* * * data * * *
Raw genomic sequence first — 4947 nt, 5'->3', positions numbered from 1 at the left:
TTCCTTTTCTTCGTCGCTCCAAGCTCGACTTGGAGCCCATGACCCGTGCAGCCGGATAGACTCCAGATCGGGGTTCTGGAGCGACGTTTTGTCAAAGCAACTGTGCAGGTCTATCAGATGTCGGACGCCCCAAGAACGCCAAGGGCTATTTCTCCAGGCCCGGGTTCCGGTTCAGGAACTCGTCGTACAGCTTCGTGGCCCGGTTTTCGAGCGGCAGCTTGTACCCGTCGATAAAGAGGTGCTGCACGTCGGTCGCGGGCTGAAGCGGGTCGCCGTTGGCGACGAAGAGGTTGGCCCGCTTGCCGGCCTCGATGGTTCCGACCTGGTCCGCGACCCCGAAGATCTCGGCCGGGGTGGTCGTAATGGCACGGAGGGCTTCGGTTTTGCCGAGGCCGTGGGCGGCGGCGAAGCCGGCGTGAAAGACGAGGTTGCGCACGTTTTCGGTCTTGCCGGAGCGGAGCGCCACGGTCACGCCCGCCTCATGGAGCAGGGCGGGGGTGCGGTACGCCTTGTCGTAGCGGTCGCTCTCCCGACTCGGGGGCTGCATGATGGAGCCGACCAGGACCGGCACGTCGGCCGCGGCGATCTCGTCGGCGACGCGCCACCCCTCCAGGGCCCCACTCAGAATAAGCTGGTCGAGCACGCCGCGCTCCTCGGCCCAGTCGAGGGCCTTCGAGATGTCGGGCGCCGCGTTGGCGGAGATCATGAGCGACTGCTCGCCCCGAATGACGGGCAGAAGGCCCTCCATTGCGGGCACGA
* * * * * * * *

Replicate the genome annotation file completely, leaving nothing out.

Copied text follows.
Raw genomic sequence first — 4947 nt, 5'->3', positions numbered from 1 at the left:
TTCCTTTTCTTCGTCGCTCCAAGCTCGACTTGGAGCCCATGACCCGTGCAGCCGGATAGACTCCAGATCGGGGTTCTGGAGCGACGTTTTGTCAAAGCAACTGTGCAGGTCTATCAGATGTCGGACGCCCCAAGAACGCCAAGGGCTATTTCTCCAGGCCCGGGTTCCGGTTCAGGAACTCGTCGTACAGCTTCGTGGCCCGGTTTTCGAGCGGCAGCTTGTACCCGTCGATAAAGAGGTGCTGCACGTCGGTCGCGGGCTGAAGCGGGTCGCCGTTGGCGACGAAGAGGTTGGCCCGCTTGCCGGCCTCGATGGTTCCGACCTGGTCCGCGACCCCGAAGATCTCGGCCGGGGTGGTCGTAATGGCACGGAGGGCTTCGGTTTTGCCGAGGCCGTGGGCGGCGGCGAAGCCGGCGTGAAAGACGAGGTTGCGCACGTTTTCGGTCTTGCCGGAGCGGAGCGCCACGGTCACGCCCGCCTCATGGAGCAGGGCGGGGGTGCGGTACGCCTTGTCGTAGCGGTCGCTCTCCCGACTCGGGGGCTGCATGATGGAGCCGACCAGGACCGGCACGTCGGCCGCGGCGATCTCGTCGGCGACGCGCCACCCCTCCAGGGCCCCACTCAGAATAAGCTGGTCGAGCACGCCGCGCTCCTCGGCCCAGTCGAGGGCCTTCGAGATGTCGGGCGCCGCGTTGGCGGAGATCATGAGCGACTGCTCGCCCCGAATGACGGGCAGAAGGCCCTCCATTGCGGGCACGA